By Cyrus A. Natividad
A photo of one of the demonstrations during the martial law. photo credits retrospect.ph.
The declaration of Martial Law on September 21, 1972 by then President of the Republic of the Philippines Ferdinand E. Marcos brought portent changes in the development of Filipino society. It was a period of expectation and challenges in which the final results were largely influenced by desire, greed, and selfishness. There were remnants of dreams unfulfilled, realization of plans unfinished. Somehow, some promises were fulfilled, yet, some scars never healed.
On the anniversary of its declaration last Monday, September 21, 2020, I would like to share bits of experiences in our history of Martial Law.
As an elementary pupil then, I was able to watch the unfolding of another history in the life of Filipinos. That would last for 14 years (within Marcos’ 21 years in power). The bombing of Plaza Miranda in Quiapo that killed several people and immobilized some candidates after attending a “meting de avance” of the Liberal Party, and other bombings in Metro Manila were preludes to the declaration of Martial Law. One of the victims of the grenade blast was Senate President Jovito Salonga who was later conferred with an honorary degree by Central Philippine University.
Demonstrations reinforced a brewing rebellion of student activists in the country. In Iloilo, students were daunted to join rallies and demonstrations. Once, the demonstrators were on their way to the Freedom Grandstand for a grand rally. The downtown area was barricaded. The disorder followed in a little while. Rocks were sent crashing on the glass windows of stores at the sidewalks. Riot police came rushing to the area. Meanwhile, ambuscades and assassinations made headlines in national and local dailies. We watched it on black and white TV screens which were at that time encased in bulky console furniture. Various news were heard over AM stations.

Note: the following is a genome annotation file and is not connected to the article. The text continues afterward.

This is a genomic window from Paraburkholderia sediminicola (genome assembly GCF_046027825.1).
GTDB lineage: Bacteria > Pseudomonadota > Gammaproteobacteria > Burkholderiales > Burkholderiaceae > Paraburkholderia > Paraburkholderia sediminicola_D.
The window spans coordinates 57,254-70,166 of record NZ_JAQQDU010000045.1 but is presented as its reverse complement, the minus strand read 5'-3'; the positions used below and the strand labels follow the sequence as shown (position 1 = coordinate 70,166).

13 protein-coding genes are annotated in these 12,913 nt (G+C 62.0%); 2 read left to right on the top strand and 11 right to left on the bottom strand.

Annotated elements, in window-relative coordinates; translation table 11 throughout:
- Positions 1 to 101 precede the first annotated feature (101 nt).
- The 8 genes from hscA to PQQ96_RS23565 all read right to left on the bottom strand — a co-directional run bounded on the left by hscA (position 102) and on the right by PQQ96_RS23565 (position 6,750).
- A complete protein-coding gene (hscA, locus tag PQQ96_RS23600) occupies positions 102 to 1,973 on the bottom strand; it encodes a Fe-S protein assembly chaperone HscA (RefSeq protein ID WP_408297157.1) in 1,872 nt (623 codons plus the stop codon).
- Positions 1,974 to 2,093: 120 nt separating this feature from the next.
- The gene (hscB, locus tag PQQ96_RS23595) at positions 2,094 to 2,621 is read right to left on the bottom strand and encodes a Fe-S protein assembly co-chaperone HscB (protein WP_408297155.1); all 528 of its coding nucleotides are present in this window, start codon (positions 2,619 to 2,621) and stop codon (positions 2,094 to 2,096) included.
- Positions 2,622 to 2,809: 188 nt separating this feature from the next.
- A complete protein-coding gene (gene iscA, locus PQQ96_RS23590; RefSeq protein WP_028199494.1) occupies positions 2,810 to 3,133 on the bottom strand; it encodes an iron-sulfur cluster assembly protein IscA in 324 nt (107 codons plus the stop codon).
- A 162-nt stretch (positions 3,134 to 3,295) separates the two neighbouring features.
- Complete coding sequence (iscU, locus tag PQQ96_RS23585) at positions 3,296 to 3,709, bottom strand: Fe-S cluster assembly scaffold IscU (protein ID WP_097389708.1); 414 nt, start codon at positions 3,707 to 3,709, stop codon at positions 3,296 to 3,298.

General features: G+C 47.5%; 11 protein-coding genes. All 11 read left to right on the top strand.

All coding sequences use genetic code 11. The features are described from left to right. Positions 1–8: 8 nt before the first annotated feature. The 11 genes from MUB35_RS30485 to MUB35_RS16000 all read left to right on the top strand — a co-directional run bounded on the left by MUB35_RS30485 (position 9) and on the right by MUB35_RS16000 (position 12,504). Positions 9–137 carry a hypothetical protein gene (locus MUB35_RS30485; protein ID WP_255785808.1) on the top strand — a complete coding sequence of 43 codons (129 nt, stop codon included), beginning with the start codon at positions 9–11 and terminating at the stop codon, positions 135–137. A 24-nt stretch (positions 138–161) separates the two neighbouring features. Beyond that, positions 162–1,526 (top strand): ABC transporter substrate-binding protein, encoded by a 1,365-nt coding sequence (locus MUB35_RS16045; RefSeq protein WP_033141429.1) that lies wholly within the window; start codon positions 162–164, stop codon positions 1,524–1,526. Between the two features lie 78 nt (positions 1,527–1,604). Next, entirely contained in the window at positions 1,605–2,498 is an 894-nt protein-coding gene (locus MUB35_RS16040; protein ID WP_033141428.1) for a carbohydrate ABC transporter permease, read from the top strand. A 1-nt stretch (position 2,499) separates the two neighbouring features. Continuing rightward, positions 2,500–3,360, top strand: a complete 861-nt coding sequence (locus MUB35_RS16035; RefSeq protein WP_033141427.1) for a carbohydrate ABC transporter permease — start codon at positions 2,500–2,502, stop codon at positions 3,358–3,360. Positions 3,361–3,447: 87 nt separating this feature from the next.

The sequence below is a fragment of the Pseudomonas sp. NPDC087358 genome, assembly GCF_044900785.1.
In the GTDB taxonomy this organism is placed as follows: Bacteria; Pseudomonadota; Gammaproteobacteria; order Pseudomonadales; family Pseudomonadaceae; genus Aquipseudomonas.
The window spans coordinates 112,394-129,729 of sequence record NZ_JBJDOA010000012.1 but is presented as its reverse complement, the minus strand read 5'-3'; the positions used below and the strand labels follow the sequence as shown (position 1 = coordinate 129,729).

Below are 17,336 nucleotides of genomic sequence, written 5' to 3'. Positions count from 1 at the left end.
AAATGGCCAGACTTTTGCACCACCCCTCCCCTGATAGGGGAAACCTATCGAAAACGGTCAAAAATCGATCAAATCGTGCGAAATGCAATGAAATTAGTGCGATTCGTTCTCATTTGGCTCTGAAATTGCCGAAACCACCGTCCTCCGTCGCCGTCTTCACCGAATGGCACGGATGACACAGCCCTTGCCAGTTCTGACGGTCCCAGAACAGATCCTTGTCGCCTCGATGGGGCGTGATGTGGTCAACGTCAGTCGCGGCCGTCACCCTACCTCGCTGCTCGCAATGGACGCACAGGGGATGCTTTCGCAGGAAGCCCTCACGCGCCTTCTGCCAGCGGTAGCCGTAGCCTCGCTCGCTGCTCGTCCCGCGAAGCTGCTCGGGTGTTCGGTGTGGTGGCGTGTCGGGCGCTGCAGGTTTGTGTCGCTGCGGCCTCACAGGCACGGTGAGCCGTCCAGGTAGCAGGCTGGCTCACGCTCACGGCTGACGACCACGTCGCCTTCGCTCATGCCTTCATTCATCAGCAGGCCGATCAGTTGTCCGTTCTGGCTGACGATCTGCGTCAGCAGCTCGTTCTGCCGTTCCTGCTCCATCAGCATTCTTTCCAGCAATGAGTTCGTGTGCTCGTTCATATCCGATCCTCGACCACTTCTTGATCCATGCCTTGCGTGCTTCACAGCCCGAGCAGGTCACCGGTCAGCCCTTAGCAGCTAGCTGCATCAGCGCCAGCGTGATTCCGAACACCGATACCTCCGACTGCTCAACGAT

As early as 5AM every day, people on the streets huddled for news over cups of coffee and pan de sal. Late in the afternoon until the evening, old folks converge at the ‘tuba-an’ (coconut wine junction) to exchange ideas and opinions with one another. Arguments which sometimes turn to fistfights, eventually end up in jail.
We saw a truck loaded with high-powered firearms and ammunitions suddenly stopped by. Military personnel checked the houses and more firearms were collected. Subversive pieces of evidence were collected and wanted criminals were hauled to jails. We were given a minute instruction by the Barrio Kapitan (Village Chief) to go home because “Martial Law is here!” Soon, warrantless arrests were in effect as a result of the suspension of the Writ of Habeas Corpus. What followed were significant events that stuck in our minds – to be recalled later.
The experiences are embedded in my mind, but they come so often over the years. Martial Law was still around twelve years later, as I decided to enroll in the Bachelor of Arts, major in Political Science at Central Philippine University. Sometime later, students’ organizations that were terminated at the onset of Martial Law were back. Campus freedom was in the air. The return of CPU Republic and political party affiliations was ripe. I realized it’s time I join the “Republic”. My election as Senate President in the then newly-revived CPU Student Republic gave me a fresh mandate to lead myself to lead others.
Life in the CPU Republic required time and tact. It was challenging and strengthening. Martial Law had pushed, tested, and challenged me in experiencing hardships. Central Philippine University on the other hand taught me the essence of patience and perseverance, gratitude, and leadership. For all my friends and classmates who were there during the dark period of democracy, for those who accepted the challenges and were rewarded with freedom, and for all those who lived beyond Martial Law and received the fruits of perseverance, God will always be there.